Written by Hannah Gallenberger
As Saint Francis of Assisi Chapel, on the grounds of Camp Tekakwitha, celebrates its 20th anniversary of dedication, Camp Tekakwitha highlights two pieces of art that call Saint Francis home.
Saint Francis of Assisi Chapel was dedicated on October 15th, 2002 by the Most Reverend Bishop Robert Banks. Saint Francis Chapel was built to replace the original chapel on site, which campers might now recognize as the current Theatre in the Woods. While the new chapel was being built, Bishop Banks requested two paintings to don the walls. The two paintings, painted by Sister Mariella Erdmann, OSF, depict the Blessed Virgin Mary with the Infant Jesus and Saint Francis of Assisi. Erdmann is a Franciscan Sister of Christian Charity based out of Manitowoc, Wis. The works are done in an indigenous style, with both pieces portraying the Saints with indigenous features and patterns, especially present in the collar and garment of the Blessed Mother.
Erdmann used oil paint over a wood board canvas so the natural grain of the tree would shine through. All of this was intentional to highlight the beauty of God’s creation and to give homage to the Indigenous cultures that have impacted the Church, Northeast Wisconsin, and the world. Erdmann was inspired by Saint Kateri Tekakwitha, Camp Tekakwitha’s patroness, to combine the styles of realism, iconography, and Indigenous styles for these two pieces. She was inspired by Saint Kateri’s Mohawk culture, which prioritizes care for creation. Erdmann merges the realism of the indigenous style with the timelessness of iconography.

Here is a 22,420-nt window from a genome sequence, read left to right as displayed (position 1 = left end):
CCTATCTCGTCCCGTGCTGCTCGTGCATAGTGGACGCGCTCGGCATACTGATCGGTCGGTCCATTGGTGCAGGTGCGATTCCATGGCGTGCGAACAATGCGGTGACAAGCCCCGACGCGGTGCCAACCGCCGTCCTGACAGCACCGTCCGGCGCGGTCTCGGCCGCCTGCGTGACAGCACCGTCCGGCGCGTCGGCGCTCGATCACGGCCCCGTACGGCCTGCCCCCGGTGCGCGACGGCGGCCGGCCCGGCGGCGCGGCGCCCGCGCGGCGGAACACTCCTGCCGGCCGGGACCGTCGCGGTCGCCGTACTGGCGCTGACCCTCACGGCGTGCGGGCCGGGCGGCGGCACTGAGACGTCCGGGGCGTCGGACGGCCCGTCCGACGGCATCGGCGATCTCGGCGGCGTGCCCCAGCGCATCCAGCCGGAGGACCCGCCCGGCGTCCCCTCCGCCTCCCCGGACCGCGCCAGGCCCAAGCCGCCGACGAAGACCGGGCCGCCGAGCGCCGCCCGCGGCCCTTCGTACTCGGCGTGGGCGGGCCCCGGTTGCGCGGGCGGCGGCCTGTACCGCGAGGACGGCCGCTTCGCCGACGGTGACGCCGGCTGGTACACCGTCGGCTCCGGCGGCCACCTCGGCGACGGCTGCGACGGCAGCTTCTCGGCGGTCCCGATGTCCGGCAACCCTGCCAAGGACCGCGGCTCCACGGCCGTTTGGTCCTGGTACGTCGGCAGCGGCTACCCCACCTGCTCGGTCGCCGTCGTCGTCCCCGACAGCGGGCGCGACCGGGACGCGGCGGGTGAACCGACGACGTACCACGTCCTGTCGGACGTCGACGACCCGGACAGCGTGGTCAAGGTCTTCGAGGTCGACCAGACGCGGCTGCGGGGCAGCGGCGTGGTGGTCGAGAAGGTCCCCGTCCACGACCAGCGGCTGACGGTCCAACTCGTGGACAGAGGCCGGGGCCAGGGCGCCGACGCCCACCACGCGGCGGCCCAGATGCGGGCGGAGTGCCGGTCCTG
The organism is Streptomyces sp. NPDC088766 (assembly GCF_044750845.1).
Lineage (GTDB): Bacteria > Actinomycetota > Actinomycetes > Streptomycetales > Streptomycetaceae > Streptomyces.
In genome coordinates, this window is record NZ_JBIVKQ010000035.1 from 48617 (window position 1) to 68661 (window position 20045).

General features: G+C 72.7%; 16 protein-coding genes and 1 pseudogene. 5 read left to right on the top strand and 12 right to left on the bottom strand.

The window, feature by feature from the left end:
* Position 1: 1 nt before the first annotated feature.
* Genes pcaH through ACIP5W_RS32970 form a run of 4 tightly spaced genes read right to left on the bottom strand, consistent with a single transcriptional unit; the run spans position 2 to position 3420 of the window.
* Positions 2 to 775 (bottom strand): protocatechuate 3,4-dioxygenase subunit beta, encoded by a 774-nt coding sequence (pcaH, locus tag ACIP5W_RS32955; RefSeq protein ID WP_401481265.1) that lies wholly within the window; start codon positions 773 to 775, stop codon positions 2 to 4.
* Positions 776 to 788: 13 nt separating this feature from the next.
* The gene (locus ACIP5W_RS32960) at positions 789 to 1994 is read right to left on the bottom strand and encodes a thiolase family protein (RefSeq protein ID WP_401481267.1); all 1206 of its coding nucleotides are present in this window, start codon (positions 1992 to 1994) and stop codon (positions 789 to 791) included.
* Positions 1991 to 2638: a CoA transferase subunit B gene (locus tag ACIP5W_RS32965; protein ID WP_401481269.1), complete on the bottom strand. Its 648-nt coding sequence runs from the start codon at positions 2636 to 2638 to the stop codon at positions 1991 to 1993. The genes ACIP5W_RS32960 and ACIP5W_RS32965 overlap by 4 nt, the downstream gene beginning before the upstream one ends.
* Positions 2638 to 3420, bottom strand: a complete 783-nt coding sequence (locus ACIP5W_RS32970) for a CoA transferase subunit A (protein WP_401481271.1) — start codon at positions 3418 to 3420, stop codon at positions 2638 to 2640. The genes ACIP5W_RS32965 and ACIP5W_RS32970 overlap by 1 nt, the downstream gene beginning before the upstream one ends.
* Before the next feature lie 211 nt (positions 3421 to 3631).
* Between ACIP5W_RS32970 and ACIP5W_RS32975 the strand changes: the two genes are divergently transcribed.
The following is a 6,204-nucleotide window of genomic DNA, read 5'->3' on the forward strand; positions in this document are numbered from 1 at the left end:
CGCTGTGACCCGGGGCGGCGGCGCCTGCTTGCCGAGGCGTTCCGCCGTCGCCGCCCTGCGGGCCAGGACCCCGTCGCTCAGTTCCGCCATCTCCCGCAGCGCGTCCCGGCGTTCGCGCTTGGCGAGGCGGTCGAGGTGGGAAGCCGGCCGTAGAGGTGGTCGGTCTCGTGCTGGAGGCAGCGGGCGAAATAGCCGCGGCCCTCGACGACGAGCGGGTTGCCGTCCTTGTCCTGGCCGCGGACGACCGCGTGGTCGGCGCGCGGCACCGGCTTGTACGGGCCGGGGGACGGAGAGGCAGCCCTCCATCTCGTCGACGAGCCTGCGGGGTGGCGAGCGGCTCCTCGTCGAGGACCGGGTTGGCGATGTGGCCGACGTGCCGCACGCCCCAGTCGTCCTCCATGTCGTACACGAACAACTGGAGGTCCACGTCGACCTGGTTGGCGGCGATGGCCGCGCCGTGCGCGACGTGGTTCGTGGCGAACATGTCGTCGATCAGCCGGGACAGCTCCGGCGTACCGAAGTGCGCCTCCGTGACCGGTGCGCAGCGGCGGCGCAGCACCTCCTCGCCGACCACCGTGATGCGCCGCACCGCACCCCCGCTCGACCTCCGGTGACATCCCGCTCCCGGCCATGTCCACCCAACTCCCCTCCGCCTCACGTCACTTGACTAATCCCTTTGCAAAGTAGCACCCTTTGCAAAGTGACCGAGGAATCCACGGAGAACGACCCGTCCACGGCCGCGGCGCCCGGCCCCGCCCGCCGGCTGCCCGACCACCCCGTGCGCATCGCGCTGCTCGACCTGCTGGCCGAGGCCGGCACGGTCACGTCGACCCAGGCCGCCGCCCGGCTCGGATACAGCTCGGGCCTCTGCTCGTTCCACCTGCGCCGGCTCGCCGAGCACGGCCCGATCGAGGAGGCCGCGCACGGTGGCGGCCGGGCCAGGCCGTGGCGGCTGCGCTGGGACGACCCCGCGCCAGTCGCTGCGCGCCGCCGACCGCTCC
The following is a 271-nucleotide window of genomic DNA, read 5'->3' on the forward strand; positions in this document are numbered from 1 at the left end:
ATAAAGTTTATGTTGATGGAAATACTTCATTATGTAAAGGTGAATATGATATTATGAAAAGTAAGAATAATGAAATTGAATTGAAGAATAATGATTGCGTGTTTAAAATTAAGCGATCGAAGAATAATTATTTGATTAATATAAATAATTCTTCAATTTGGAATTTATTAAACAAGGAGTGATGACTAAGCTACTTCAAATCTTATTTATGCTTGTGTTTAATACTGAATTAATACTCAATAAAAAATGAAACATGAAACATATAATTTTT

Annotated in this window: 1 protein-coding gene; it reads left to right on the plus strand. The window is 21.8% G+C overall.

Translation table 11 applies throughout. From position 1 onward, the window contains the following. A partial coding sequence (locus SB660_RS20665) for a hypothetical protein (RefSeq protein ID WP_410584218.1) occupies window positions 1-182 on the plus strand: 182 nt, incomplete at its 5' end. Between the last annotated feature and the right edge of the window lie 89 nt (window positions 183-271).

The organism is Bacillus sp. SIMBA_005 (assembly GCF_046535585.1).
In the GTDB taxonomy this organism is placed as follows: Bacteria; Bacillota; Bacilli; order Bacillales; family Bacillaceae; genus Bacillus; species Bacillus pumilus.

Religious art is meant to draw the soul to the eternal, “beyond the here and now” says Erdmann. While the two pieces are certainly from the same hand, each offers a different glimpse of eternity. The painting of the Blessed Mother and the Infant Jesus has a quiet strength to it. Mary is looking at the viewer, with a slight smile beginning to form, and has a soft, inviting gaze in her eyes. She slightly extends the infant in her arms, as if to offer Him to the world, or more particularly, the viewer. The dove keeping watch behind her is the Holy Spirit, which “permeates her entire life” says Erdmann. Mary draws the viewer in, offers her Son, and draws the soul upwards.
Erdmann’s portrayal of Saint Francis is a visual masterpiece depicting the “Canticle of Creation,” a hymn written by Saint Francis himself. “Canticle of Creation” praises every aspect of the created world including the sun, the moon, the winds, and the rains, because Erdmann says, “everything spoke to [St. Francis] of God!” The many layers and sections within the piece each highlight a particular piece of creation that reveals a new aspect of God, its Creator. Francis’s gaze, from its spot in the chapel, pensively looks out over Loon Lake, as if he continues his contemplation.
These two paintings have seen thousands of campers and retreatants, and Erdmann offers tips to pray with religious art. Erdmann, in the words of St. Clare, suggests that the viewer gaze, consider, contemplate, and imitate. Firstly, one must silence themselves and gaze upon the image. Absorb all that is in front of the viewer. Secondly, consider the overall theme. Notice the people, or lack thereof, the colors used, and the symbols shown. Next, contemplate by asking questions like, “what is trying to be said through this painting?” or “what is this calling us to do? What is this calling us to be?” Finally, with the fruits of contemplation, imitate the goodness that is present. Perhaps the viewer imitates Mary’s generosity or St. Francis’s ability to see God in all of creation.
While these two paintings await another summer filled with campers, they grace the Chapel with a unique perspective. Since Camp’s founding in 1926, the former and current chapels have nearly 100 years of combined service. Camp Tekakwitha is grateful for the twenty years of graces, of contemplation, and of the many fruits, including vocations to the priesthood, religious life, and married life, which have found their roots within the walls of Saint Francis of Assisi Chapel. With great hope for the future, and through the intercession of the Blessed Mother, Saint Kateri Tekakwitha, and Saint Francis of Assisi, Camp Tekakwitha continues to build the kingdom of God through God’s Creation and sacred art.